Brule DNR report
With trout season on the Bois Brule River in full swing, people are reminded that viral hemorrhagic septicemia is still a concern. Please continue to take steps to help prevent the spread of VHS. New information about VHS and its prevention is ch...
With trout season on the Bois Brule River in full swing, people are reminded that viral hemorrhagic septicemia is still a concern. Please continue to take steps to help prevent the spread of VHS. New information about VHS and its prevention is changing daily. Because of this, all anglers are advised to look at the Wisconsin DNR's VHS Web site, www.dnr.wi.gov/fish/vhs/ . The revised VHS rules and information about using spawn and methods of preserving bait can be found on the site.
Trout fishing on the Bois Brule River, from Highway 2 to Lake Superior, opened last weekend. The river is reported to be clear of ice all of the way to the mouth as of April 1. The Bois Brule River was flowing at 128 cubic feet per second as of April 2. The 63-year average is 185 cfs.
The battle between spring and winter continues on, although we most likely have turned the corner into spring now. Quite a bit of snow had melted away over last weekend, making a patchwork of snow and bare ground. Winter fought back on March 31, dropping seven to 12 inches of snow on the Northland. People woke up on April Fools day wondering what kind of weather trick had been played on them.
On the bright side, this heavy wet snow produced 3/4 inch of much needed precipitation. The snow is again rapidly melting due to the warm days. Brule is now about three inches below normal for precipitation since January. The snowfall total is normal for the winter with 68 inches.
Spring migrants such as robins, mourning doves, killdeer and woodcock are braving the snow in anticipation of the ground to clearing up. Male woodcocks normally come back into the area in the last few days of March to set up their territories in preparation for the females who will arrive soon.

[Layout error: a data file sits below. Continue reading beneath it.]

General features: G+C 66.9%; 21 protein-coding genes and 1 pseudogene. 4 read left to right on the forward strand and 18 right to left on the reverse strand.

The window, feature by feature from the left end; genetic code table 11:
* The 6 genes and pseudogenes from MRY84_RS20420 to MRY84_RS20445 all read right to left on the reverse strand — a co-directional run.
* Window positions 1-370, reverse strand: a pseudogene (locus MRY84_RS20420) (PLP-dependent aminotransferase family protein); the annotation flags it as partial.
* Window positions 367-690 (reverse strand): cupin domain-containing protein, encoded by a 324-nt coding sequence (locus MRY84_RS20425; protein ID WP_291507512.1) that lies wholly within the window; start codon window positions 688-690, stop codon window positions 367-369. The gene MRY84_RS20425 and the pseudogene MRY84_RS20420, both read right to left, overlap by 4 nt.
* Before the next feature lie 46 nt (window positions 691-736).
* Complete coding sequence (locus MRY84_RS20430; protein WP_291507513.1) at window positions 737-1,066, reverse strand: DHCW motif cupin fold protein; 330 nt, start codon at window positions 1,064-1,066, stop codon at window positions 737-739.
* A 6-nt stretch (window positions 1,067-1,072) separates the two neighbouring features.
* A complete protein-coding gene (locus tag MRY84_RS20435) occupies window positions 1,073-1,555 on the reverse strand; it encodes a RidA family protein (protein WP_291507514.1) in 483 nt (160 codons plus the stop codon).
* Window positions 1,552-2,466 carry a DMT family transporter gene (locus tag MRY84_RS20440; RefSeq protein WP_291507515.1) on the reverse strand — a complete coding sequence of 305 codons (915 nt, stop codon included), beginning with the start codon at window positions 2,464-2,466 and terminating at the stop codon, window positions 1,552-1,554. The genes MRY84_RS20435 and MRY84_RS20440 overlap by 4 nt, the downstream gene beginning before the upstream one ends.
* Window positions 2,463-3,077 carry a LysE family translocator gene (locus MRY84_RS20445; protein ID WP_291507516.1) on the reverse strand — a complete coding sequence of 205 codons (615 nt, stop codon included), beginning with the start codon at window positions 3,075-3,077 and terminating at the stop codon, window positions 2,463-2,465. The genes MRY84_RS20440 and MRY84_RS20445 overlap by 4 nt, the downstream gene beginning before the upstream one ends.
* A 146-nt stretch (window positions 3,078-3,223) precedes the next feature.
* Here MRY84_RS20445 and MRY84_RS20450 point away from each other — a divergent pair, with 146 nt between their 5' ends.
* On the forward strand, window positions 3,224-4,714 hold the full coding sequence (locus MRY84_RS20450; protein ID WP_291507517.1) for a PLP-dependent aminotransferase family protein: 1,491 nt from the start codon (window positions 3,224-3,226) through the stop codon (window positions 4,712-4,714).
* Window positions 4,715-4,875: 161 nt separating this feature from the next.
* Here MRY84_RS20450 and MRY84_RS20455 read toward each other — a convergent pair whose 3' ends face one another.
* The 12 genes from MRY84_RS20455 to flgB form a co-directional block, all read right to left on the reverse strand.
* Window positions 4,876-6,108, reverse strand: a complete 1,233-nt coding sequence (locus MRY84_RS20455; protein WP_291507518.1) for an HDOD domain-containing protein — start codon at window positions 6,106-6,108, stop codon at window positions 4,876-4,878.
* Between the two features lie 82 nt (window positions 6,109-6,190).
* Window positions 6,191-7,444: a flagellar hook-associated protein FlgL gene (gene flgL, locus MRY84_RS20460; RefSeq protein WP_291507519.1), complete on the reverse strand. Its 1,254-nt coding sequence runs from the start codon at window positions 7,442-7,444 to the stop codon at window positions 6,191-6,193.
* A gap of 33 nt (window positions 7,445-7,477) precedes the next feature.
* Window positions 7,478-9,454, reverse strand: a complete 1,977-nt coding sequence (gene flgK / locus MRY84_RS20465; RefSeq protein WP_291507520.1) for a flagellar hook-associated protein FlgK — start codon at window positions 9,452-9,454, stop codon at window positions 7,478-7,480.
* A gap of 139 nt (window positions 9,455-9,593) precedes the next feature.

Until recently, conditions for tapping trees for sap have not been ideal. It was reported the sap was coming very slowly due to the temperatures. The best sap flow usually occurs when the overnight low temperatures are in the mid 20s and the daytime high temperatures reach 40-45 degrees.
The spring public meeting for the Brule River State Forest is set for 10 a.m. April 19 at the Brule Town Hall. Items discussed are projects completed and projects planned for 2008, upcoming timber sales and potential management activities on newly acquired lands. For more information call the Brule River State Forest at (715) 372-5678.
The Brule River Sportsmen's Club needs volunteers to help clean up litter along the river corridor April 26. Meet in Brule at the pavilion at the Lions park at 9 a.m. for coffee and doughnuts prior to assignment of a clean up area.
Following clean up, lunch is provided at noon by the Club at the Round Up North in Brule. Bring boots and warm clothing. For more details contact Dennis Smet at (715) 372-8377 or John Holter at (715) 372-8947.